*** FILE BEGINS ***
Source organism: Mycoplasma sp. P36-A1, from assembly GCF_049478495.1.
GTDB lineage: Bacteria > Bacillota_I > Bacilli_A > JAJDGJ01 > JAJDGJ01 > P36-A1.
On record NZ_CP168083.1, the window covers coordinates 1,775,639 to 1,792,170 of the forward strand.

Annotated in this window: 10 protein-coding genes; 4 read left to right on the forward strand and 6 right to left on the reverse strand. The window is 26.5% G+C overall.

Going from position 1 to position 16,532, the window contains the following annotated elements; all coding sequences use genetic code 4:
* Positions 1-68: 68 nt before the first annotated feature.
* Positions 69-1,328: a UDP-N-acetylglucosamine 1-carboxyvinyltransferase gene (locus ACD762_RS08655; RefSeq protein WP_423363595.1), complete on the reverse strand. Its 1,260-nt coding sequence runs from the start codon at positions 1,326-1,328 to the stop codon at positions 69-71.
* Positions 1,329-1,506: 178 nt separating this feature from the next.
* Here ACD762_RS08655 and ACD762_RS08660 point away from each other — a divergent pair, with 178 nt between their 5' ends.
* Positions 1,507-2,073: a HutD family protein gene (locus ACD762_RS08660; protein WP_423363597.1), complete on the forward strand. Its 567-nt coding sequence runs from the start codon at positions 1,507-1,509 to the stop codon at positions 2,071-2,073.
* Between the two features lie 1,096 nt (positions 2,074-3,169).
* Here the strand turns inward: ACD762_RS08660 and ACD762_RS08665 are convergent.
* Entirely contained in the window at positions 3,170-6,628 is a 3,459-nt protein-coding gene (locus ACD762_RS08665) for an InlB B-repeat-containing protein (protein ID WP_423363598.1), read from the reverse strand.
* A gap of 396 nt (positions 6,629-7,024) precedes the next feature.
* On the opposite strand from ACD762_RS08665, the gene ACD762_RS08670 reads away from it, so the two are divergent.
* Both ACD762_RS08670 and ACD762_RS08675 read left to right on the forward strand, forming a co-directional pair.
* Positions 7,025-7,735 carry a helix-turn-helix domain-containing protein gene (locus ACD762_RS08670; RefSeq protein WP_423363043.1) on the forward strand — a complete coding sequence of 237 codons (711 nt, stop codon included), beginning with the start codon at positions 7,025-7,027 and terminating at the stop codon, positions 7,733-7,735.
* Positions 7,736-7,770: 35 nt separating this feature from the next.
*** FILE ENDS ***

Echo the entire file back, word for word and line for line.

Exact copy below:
Source organism: Mycoplasma sp. P36-A1, from assembly GCF_049478495.1.
GTDB lineage: Bacteria > Bacillota_I > Bacilli_A > JAJDGJ01 > JAJDGJ01 > P36-A1.
On record NZ_CP168083.1, the window covers coordinates 1,775,639 to 1,792,170 of the forward strand.

Annotated in this window: 10 protein-coding genes; 4 read left to right on the forward strand and 6 right to left on the reverse strand. The window is 26.5% G+C overall.

Going from position 1 to position 16,532, the window contains the following annotated elements; all coding sequences use genetic code 4:
* Positions 1-68: 68 nt before the first annotated feature.
* Positions 69-1,328: a UDP-N-acetylglucosamine 1-carboxyvinyltransferase gene (locus ACD762_RS08655; RefSeq protein WP_423363595.1), complete on the reverse strand. Its 1,260-nt coding sequence runs from the start codon at positions 1,326-1,328 to the stop codon at positions 69-71.
* Positions 1,329-1,506: 178 nt separating this feature from the next.
* Here ACD762_RS08655 and ACD762_RS08660 point away from each other — a divergent pair, with 178 nt between their 5' ends.
* Positions 1,507-2,073: a HutD family protein gene (locus ACD762_RS08660; protein WP_423363597.1), complete on the forward strand. Its 567-nt coding sequence runs from the start codon at positions 1,507-1,509 to the stop codon at positions 2,071-2,073.
* Between the two features lie 1,096 nt (positions 2,074-3,169).
* Here the strand turns inward: ACD762_RS08660 and ACD762_RS08665 are convergent.
* Entirely contained in the window at positions 3,170-6,628 is a 3,459-nt protein-coding gene (locus ACD762_RS08665) for an InlB B-repeat-containing protein (protein ID WP_423363598.1), read from the reverse strand.
* A gap of 396 nt (positions 6,629-7,024) precedes the next feature.
* On the opposite strand from ACD762_RS08665, the gene ACD762_RS08670 reads away from it, so the two are divergent.
* Both ACD762_RS08670 and ACD762_RS08675 read left to right on the forward strand, forming a co-directional pair.
* Positions 7,025-7,735 carry a helix-turn-helix domain-containing protein gene (locus ACD762_RS08670; RefSeq protein WP_423363043.1) on the forward strand — a complete coding sequence of 237 codons (711 nt, stop codon included), beginning with the start codon at positions 7,025-7,027 and terminating at the stop codon, positions 7,733-7,735.
* Positions 7,736-7,770: 35 nt separating this feature from the next.